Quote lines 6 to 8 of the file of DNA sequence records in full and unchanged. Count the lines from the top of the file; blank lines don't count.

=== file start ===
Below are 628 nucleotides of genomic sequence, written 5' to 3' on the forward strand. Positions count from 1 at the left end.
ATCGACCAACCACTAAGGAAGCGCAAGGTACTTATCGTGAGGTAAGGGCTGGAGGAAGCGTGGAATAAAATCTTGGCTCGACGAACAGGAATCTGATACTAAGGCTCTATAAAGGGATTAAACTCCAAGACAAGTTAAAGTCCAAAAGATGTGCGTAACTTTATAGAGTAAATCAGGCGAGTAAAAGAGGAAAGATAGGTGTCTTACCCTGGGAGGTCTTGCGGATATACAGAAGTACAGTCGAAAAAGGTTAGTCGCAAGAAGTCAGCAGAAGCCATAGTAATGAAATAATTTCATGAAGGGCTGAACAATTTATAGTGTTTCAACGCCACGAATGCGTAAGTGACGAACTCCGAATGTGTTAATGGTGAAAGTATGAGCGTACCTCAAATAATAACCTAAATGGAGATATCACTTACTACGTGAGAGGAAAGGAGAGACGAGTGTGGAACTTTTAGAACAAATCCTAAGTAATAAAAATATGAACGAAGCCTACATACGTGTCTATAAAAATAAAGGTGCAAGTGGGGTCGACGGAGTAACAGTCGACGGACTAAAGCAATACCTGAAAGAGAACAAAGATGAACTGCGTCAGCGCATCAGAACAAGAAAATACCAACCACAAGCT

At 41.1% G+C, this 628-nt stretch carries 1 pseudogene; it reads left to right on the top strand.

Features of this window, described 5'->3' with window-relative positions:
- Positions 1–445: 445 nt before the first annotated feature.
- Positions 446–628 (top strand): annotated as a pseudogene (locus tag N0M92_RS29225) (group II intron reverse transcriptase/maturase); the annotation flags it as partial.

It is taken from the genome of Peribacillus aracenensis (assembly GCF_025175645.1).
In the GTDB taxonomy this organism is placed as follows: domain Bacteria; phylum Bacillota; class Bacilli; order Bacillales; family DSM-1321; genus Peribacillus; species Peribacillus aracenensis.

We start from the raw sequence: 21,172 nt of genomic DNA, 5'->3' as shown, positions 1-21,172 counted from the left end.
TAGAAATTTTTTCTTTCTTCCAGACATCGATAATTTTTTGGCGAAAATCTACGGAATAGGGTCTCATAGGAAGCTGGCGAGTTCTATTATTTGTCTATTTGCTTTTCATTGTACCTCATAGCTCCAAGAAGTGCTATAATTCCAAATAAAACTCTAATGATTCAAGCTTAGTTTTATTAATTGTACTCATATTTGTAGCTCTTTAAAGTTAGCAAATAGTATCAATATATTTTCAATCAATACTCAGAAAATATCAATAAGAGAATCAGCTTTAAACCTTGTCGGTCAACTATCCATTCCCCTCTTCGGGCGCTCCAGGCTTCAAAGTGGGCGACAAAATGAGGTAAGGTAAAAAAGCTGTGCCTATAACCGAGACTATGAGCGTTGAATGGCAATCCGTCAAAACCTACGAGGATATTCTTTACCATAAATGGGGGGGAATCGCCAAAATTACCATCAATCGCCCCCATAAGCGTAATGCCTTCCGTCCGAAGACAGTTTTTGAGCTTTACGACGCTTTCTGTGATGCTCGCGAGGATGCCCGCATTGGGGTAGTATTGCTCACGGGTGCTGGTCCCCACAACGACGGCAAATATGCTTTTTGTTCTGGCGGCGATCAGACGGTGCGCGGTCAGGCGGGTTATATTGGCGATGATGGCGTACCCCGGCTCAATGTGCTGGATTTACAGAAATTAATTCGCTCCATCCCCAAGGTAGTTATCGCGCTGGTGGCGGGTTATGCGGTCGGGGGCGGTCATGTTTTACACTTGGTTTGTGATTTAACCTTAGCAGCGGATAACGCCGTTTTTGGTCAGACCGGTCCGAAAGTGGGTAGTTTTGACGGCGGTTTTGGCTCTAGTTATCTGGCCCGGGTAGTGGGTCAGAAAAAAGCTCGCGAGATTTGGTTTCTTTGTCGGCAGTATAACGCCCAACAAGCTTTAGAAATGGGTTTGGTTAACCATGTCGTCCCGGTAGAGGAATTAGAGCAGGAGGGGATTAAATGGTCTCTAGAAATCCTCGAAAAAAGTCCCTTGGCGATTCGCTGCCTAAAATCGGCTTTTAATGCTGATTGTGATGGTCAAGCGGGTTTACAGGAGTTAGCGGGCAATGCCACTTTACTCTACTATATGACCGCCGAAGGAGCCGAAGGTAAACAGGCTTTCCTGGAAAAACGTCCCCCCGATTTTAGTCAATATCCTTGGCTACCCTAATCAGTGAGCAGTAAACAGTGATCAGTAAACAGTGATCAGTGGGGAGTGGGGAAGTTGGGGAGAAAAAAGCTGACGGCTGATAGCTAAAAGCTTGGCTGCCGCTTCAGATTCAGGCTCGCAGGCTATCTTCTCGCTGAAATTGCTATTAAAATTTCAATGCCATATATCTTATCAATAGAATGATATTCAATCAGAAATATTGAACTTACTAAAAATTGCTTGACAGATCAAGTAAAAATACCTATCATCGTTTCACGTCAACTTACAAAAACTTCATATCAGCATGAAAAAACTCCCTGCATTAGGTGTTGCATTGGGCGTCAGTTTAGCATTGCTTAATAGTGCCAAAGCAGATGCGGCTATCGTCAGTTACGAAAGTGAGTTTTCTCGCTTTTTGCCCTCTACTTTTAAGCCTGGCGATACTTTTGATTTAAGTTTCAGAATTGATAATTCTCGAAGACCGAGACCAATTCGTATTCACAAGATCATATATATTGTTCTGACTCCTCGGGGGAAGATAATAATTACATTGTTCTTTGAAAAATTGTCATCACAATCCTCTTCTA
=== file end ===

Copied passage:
- Positions 446–628 (top strand): annotated as a pseudogene (locus tag N0M92_RS29225) (group II intron reverse transcriptase/maturase); the annotation flags it as partial.

It is taken from the genome of Peribacillus aracenensis (assembly GCF_025175645.1).
In the GTDB taxonomy this organism is placed as follows: domain Bacteria; phylum Bacillota; class Bacilli; order Bacillales; family DSM-1321; genus Peribacillus; species Peribacillus aracenensis.